I think that we are seeing now politically the marriage between public policy and politics. People have become, I think, extremely confused between what’s good public policy and what is just politics. Politics tends to peddle points of views. We’re going to have to be careful about allowing ourselves to fall into that trap. It’s gonna be critically important, it is critically important to not just look for evidence that confirms our own beliefs. We’ve got to be very very careful with what we do to guard against the whole idea of confirmation bias.

We are gonna have to work very hard to appeal to people’s values and moral positions, not just statistics not just data, not just evidence, which is where it starts. Debating the concern, not necessarily the facts, is going to be critical here. Recognizing that what people believe is what they believe. It’s something that you have to honor, something that you simply have to respect, and staying curious about that. And, of course, telling truthful stories.

Better approaches fall down along these lines. If you look at the biology and chemistry of the way that people believe – their emotions et cetera – a couple of the things have come out of that … some of the better approaches, and some of the things that we learn from this … is that learning new information allows some people to expand their understanding. It causes a lot of other people to pull back into their comfort zone. Just presenting new information, just giving them new data, causes people to shy away from that.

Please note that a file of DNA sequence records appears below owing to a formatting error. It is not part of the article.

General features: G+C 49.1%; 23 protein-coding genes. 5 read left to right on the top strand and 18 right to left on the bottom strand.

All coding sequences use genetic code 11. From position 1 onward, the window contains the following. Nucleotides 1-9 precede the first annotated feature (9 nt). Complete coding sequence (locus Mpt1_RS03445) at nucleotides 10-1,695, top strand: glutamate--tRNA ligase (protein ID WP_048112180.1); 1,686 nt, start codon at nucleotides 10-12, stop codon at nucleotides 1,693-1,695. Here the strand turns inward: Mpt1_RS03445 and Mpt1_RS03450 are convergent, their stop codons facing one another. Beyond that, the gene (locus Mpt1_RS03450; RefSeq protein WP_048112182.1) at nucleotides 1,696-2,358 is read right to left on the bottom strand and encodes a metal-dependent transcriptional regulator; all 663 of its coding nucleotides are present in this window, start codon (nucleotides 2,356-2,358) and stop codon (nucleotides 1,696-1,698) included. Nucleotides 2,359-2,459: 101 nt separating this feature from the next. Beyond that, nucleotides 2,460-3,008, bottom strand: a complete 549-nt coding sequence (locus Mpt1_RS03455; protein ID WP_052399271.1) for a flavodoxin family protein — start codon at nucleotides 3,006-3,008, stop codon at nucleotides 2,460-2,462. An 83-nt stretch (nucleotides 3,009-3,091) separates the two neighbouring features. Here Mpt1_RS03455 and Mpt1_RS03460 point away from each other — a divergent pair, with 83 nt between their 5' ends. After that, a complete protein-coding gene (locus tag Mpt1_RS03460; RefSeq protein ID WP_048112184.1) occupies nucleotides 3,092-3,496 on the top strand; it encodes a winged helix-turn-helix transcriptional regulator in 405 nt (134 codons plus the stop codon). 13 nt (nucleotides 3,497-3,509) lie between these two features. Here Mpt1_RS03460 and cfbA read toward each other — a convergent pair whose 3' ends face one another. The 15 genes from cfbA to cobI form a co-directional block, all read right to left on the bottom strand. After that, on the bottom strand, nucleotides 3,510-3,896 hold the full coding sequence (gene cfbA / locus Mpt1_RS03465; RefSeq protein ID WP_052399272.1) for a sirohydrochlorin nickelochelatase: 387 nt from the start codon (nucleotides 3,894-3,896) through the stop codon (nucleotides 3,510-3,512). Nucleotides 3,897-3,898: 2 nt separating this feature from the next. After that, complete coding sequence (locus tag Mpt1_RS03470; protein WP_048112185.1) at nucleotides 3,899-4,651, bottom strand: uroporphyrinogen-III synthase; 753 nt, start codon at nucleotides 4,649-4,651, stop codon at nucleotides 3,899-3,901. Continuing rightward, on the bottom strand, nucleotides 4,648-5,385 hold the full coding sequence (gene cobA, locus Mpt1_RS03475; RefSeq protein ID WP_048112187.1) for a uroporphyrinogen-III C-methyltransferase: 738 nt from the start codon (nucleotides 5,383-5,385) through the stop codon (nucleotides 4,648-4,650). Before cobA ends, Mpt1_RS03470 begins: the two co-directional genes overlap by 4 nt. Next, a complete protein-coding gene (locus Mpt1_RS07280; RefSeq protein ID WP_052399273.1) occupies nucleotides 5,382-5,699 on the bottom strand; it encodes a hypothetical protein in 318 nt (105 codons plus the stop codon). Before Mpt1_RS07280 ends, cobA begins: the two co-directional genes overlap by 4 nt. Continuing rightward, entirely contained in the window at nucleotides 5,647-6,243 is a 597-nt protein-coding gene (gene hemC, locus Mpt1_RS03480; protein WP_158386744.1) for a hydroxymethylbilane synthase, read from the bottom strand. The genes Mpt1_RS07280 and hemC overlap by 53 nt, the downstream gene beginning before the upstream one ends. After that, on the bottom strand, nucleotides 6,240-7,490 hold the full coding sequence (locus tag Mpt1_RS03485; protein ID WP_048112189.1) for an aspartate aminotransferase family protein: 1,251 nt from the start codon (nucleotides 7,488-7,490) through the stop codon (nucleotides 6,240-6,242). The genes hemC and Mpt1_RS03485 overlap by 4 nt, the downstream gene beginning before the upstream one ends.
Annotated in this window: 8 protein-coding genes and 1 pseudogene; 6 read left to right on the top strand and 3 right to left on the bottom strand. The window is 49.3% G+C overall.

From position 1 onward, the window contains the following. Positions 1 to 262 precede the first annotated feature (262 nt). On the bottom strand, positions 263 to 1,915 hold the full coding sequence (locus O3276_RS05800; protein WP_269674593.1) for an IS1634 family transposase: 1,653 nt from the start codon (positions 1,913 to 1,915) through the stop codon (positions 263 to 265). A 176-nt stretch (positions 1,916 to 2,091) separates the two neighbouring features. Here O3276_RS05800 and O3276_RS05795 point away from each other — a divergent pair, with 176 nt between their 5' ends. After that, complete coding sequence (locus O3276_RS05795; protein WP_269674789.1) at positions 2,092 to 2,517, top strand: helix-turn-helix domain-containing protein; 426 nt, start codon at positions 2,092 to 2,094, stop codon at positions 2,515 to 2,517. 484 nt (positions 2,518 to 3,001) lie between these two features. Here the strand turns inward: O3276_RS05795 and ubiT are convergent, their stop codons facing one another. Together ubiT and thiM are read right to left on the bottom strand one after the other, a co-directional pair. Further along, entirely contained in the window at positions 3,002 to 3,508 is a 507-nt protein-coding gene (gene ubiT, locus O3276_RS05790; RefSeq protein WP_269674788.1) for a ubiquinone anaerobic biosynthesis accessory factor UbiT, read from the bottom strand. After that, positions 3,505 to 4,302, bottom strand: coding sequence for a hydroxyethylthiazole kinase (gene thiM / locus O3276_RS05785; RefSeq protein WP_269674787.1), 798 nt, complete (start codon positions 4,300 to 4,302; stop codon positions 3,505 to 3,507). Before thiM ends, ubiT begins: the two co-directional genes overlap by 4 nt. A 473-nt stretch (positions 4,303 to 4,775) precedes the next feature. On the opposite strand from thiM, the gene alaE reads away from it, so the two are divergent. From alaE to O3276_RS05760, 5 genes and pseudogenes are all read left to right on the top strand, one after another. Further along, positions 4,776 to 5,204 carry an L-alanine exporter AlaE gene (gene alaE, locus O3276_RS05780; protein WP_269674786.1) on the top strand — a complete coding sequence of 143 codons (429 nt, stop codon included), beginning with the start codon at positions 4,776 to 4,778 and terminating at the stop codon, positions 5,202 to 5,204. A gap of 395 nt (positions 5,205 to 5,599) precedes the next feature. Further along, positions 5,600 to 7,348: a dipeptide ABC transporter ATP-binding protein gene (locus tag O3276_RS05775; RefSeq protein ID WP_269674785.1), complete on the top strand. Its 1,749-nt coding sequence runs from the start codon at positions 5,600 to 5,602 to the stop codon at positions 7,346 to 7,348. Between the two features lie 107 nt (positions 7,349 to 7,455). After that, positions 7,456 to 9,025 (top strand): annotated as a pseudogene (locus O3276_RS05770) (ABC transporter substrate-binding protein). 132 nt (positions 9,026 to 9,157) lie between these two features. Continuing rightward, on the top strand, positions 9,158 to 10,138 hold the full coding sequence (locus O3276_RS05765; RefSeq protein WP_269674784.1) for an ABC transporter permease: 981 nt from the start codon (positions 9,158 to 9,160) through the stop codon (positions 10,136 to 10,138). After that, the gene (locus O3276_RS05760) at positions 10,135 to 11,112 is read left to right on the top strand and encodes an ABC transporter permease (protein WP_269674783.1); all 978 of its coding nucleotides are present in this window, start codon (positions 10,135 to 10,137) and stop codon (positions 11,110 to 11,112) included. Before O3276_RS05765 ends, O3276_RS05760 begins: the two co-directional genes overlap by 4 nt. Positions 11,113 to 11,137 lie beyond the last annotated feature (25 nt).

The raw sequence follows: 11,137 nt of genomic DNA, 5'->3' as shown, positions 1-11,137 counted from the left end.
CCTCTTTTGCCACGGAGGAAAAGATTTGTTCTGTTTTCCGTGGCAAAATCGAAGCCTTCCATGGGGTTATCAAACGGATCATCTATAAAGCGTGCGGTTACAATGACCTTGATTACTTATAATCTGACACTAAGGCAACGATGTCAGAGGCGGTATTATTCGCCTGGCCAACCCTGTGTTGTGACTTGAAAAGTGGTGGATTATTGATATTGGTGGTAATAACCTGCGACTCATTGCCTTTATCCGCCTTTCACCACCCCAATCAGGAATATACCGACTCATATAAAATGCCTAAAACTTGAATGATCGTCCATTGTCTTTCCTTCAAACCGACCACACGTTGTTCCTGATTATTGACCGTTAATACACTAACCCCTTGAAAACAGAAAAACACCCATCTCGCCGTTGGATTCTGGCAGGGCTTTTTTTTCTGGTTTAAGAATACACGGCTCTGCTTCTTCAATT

Speaking to conservatives, for instance, about gay marriage, really requires a focus on stability and morality and how gay marriage wouldn’t necessarily interrupt their lives or their beliefs, because people who tend to self identify as conservative tend to look at traditional roles.

Conversely if you try to speak to liberals about something like gun control for instance, that’s probably gonna require a focus on thinking about things in a new, novel, compelling kind of way, because people who self identify as liberal tend to enjoy novelty. They tend to gravitate toward things that are indeed novel, where conservatives really tend to shy away from things that tend to be novel. They are more interested in focusing on tradition, where liberals tend to shy away from things just because they are traditional, or just because something is traditional doesn’t necessarily make it better.

Keeping in mind those two schools of thought is extremely helpful. The bottom line that what we are talking about here is that character still counts. At the end of the day, trustworthiness is absolutely critical through our goals and being able to maintain that level of trustworthiness, and that level of credibility is critical.

If you would like a copy of the webinar slides for yourself, please download them here: